Based on recent experiences of camp closures in 2019, any further
closure of camps would greatly benefit from a closer coordination and cooperation among the governorates, and with partners including camp management, and from adequate and sufficient notice given to the IDPs. The closures should strictly relate to voluntary and dignified returns and should eschew returns to locations with conditions that would result to secondary displacement of IDPs. It should be recalled that returns have to be safe, informed, voluntary and dignified and that IDPs have the right to decide on their durable solutions (return, integration or settlement elsewhere).
Longer-term activities founded on the humanitarian-development nexus should be strengthened to foster durable solutions. Of the 1.5 million IDPs remaining in Iraq, 70 % have been displaced for longer than three years. Unlocking
protracted displacement in Iraq is a real challenge. The Government of Iraq announced the intention for all IDPs to return home by the end of the year. However,
numerousobstacles remain for their return.
Destroyed or damaged housing and other issues related to housing, land and property, such as lack of documentation to prove tenure, remain a significant obstacle for IDPs to return to their place of origin. While there is a mechanism to claim compensation for damaged properties, IDPs are most often unaware. Those who apply face challenges such as lack of supporting documentation and unprocessed applications. Contamination of lands by mines has also hindered returns and government efforts must be enhanced in cooperation with the United Nations and organisations with the necessary expertise. Restrictions on freedom of movement due to security clearance requirements to cross checkpoints severely hampers the return of IDPs. Lack of livelihood opportunities is a major challenge for return, with female-headed families particularly affected. During group discussions with women in both in and out of camp settings, they shared their experiences of living in poverty and stressed that one of their main needs is to receive the tools and training to start an income-generating activity. Some women told me that they could not leave the camps because they relied solely on humanitarian assistance to survive. Solid income-generating schemes for women would have the potential to address not only their basic needs and to reduce their vulnerability to sexual and gender-based violence, but will also foster their options for durable solutions.
Reconciliation, social cohesion and development are essential elements for achieving durable solutions for the remaining 1.5 million IDPs, as well as for preventing further waves of displacement. I am encouraged by the Iraqi Government's recognition of the need for reconciliation and social cohesion in the aftermath of the conflict and take note of the emerging local and contextually based joint approaches under Government, UN and NGOs that foster a consolidated approach to peacebuilding, economic recovery and livelihoods, and physical and social rehabilitation. I am also encouraged by a few new agreements among governorates and those between the KRG and Ninewa governorate in regard to return to disputed territories. Stabilisation efforts should be seriously upscaled especially in the village and localities of return, with the inclusion of civilian structures for the rule of law and accountability. Indeed, a national peace and reconciliation plan should be developed, addressing issues related to reintegration, reparation and justice, and ensuring the participation of IDPs in decisions affecting them. Recovery efforts should dedicate special attention to children, and increase investment in quality education and mental health and psychosocial support. Most, if not all, of these efforts require the development support in the areas of origin and, particularly, in the villages and local places where the IDPs used to live in. These are all development issues.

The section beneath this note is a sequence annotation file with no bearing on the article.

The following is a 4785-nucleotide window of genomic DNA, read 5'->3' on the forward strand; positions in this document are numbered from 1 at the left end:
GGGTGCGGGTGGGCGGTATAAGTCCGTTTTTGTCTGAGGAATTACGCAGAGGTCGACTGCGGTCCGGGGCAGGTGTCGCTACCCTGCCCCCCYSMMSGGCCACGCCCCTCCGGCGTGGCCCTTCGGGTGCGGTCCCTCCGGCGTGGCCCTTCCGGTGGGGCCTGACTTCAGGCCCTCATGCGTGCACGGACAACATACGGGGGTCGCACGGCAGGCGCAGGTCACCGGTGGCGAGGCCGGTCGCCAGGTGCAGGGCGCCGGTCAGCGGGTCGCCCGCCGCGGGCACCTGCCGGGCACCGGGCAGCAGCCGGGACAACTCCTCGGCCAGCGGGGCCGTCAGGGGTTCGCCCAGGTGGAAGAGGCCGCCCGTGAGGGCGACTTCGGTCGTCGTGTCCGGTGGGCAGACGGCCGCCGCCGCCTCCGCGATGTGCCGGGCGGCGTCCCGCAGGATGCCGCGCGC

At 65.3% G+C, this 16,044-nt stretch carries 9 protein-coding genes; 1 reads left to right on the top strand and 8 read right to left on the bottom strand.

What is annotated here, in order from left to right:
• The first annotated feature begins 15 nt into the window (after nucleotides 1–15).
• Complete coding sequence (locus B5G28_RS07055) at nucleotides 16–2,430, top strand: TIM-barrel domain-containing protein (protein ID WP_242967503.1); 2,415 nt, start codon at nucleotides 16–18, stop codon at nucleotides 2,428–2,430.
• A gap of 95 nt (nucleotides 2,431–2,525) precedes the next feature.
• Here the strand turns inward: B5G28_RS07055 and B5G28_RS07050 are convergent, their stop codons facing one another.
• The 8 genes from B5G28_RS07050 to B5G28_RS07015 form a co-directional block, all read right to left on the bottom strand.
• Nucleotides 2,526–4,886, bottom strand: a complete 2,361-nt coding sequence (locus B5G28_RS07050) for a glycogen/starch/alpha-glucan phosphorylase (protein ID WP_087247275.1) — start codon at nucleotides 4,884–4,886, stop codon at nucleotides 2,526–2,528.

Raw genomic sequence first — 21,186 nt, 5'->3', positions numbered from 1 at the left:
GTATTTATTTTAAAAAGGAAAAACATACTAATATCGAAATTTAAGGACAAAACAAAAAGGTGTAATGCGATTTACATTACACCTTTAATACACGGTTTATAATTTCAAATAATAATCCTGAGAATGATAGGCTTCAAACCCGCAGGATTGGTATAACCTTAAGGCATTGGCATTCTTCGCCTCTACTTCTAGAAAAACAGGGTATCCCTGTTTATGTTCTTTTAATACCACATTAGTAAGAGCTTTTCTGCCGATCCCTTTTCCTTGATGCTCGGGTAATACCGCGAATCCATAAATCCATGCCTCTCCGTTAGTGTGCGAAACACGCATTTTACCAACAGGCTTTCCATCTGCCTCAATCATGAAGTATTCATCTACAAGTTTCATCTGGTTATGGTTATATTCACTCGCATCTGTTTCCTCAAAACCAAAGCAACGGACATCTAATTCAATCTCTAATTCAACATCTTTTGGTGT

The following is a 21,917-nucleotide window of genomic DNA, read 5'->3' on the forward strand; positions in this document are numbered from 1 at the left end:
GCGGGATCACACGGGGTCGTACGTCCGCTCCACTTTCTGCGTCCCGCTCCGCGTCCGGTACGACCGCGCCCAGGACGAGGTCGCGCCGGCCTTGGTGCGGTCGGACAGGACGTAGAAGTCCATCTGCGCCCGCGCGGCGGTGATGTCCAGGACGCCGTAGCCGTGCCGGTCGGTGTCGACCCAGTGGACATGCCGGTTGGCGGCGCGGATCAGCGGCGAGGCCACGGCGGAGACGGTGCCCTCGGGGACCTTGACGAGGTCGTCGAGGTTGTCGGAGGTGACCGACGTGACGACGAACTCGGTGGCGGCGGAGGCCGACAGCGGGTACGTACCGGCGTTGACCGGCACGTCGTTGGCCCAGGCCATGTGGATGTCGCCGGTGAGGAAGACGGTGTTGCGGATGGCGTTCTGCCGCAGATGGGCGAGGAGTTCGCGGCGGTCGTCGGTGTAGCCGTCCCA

In this context, the participation of the IDPs and returnees in decisions that affect them is paramount for stabilisation. The upcoming elections, crucial for the political transition of the country, will require the genuine and full political participation of the IDPs and returnees. The recent inclusion of IDPs in the latest elections in Iraq is an excellent development in the political enfranchisement of IDPs and that experience points to distinct areas which will need to be improved by the Government and other stakeholders. The genuine participation of IDPs and returnees in the next elections can provide an opportunity to move the Iraqi society to a peaceful post-conflict society and the re-integration of IDPs and returnees in a sustainable political, economic and social lives.
Conclusion: Much progress has been attained in relation to the issue of internal displacement in Iraq. The remaining IDP population in the country, those in the existing camps and those out of camps, continue to require humanitarian assistance. The conditions in places of return and the durable solutions available to IDPs remain of paramount concern. I encourage discussions to take place at an inclusive and strategic way to bring clarity to the over-all approach of the Government and the international community including humanitarian, human rights and development and stabilisation entities. Regardless of the approach, it is crucial that protection and do no harm principles remain at the center of any strategy. My mandate continues to be at the disposal of the Government of the Republic of Iraq, in the international prerogative to protect the rights of IDPs and in the national interest of Iraq to fulfil the human rights of its citizens.